Revisiting the causal effect of democracy on long-run development

Blog post by Markus Eberhardt: “In a recent paper, Acemoglu et al. (2019), henceforth “ANRR”, demonstrated a significant and large causal effect of democracy on long-run growth. By adopting a simple binary indicator for democracy, and accounting for the dynamics of development, these authors found that a shift to democracy leads to a 20% higher level of development in the long run.1

The findings are remarkable in three ways: 

  1. Previous research often emphasised that a simple binary measure for democracy was perhaps “too blunt a concept” (Persson and Tabellini 2006) to provide robust empirical evidence.
  2.  Positive effects of democracy on growth were typically only a “short-run boost” (Rodrik and Wacziarg 2005). 
  3. The empirical findings are robust across a host of empirical estimators with different assumptions about the data generating process, including one adopting a novel instrumentation strategy (regional waves of democratisation).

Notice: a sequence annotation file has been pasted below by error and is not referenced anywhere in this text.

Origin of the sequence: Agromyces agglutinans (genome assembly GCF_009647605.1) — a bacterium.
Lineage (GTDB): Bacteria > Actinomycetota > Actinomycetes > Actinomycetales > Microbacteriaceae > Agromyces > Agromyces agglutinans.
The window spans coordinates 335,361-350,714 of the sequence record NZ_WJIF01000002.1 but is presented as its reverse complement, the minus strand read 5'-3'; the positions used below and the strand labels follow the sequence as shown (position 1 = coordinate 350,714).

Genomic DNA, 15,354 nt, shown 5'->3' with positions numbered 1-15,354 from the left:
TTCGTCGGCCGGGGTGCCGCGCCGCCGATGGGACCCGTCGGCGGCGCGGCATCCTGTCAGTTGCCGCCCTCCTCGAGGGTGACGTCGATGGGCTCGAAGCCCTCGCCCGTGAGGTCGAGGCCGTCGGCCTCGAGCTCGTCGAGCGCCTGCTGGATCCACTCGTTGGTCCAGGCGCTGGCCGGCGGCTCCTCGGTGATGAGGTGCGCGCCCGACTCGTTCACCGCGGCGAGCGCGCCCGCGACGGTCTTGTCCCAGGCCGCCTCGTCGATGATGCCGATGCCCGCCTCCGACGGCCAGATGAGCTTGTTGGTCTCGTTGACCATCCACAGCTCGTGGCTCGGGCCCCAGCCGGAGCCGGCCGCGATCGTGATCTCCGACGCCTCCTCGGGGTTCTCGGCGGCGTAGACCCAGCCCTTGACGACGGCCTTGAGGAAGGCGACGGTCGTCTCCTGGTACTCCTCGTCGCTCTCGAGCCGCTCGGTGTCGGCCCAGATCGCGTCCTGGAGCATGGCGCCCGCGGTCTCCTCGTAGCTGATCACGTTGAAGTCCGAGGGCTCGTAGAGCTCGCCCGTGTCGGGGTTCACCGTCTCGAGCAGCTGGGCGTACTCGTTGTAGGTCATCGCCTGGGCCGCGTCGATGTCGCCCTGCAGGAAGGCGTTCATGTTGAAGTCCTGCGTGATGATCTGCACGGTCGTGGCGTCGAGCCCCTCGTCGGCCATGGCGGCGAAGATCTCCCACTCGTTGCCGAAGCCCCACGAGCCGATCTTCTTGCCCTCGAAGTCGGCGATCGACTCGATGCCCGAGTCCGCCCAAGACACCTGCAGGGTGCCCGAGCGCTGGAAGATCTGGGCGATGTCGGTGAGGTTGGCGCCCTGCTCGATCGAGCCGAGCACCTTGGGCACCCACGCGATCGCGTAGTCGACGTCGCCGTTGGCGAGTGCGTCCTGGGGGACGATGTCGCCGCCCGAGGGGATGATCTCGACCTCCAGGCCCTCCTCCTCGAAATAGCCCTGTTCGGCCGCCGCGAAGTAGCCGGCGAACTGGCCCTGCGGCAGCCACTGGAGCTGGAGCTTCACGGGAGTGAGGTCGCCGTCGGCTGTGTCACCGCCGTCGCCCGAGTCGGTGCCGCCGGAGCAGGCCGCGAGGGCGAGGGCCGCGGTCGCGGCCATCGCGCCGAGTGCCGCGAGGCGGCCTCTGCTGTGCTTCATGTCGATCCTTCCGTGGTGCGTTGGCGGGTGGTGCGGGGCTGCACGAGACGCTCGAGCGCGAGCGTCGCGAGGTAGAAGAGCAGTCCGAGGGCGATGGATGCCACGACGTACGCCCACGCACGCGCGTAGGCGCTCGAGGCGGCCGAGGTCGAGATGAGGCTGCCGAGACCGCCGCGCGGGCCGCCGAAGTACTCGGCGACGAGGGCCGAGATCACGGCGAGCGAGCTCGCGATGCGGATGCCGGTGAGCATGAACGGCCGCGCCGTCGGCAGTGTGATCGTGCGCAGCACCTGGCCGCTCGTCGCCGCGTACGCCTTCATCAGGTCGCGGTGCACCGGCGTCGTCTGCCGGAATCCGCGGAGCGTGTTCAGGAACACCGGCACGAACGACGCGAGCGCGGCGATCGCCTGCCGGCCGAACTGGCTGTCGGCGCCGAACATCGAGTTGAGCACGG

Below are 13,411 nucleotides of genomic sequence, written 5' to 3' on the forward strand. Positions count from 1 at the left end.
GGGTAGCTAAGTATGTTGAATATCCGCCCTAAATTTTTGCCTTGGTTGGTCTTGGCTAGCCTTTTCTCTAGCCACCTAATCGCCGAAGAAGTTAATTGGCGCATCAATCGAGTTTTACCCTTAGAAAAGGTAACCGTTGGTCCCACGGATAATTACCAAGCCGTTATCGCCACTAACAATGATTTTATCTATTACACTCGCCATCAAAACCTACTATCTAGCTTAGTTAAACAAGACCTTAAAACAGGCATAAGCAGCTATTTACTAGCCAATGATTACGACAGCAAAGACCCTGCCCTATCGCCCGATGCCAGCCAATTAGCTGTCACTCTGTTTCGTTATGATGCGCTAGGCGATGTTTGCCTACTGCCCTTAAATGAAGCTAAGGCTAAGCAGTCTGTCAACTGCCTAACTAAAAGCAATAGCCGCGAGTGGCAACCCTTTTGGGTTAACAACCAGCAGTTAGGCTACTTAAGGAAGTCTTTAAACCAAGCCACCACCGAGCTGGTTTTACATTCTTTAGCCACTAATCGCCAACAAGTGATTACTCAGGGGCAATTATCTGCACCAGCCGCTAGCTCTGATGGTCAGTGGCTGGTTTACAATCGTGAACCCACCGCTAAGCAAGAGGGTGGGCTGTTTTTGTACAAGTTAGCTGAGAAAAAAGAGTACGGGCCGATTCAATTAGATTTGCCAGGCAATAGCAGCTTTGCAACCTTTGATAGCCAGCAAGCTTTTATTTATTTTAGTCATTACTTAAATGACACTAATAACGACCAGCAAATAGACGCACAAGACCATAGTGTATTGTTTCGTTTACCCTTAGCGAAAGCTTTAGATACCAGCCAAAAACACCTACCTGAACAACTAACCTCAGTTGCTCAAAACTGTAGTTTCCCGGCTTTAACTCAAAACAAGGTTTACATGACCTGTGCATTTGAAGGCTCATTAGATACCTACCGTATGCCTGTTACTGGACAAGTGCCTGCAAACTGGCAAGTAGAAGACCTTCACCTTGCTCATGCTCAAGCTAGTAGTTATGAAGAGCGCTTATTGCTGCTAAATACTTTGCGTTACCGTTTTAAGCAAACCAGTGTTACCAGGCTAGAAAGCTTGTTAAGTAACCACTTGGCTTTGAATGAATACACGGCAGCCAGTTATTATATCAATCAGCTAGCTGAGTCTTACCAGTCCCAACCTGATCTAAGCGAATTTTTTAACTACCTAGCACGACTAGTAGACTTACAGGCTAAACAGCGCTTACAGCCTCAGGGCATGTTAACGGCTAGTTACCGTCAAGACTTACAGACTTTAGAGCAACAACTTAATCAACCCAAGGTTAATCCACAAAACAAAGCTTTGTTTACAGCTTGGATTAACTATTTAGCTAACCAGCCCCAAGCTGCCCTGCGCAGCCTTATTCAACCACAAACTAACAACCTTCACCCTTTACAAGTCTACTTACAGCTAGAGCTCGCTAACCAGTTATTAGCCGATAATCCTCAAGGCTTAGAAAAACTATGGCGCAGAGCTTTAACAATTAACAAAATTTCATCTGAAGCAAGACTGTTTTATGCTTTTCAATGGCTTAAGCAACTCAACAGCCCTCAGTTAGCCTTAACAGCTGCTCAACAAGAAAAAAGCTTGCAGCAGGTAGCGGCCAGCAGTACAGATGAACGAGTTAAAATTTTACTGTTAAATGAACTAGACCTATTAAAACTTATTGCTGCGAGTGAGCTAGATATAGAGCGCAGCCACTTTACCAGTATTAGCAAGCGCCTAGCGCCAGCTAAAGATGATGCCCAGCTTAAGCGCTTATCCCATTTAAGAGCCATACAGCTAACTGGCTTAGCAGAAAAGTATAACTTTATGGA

ANRR’s findings are important because, as they highlight in a column on Vox, there is “a belief that democracy is bad for economic growth is common in both academic political economy as well as the popular press.” For example, Posner (2010) wrote that “[d]ictatorship will often be optimal for very poor countries”. 

The simplicity of ANRR’s empirical setup, the large sample of countries, the long time horizon (1960 to 2010), and the robust positive – and remarkably stable – results across the many empirical methods they employ send a very powerful message against such doubts that democracy does cause growth.

I agree with their conclusion, but with qualifications. …(More)”.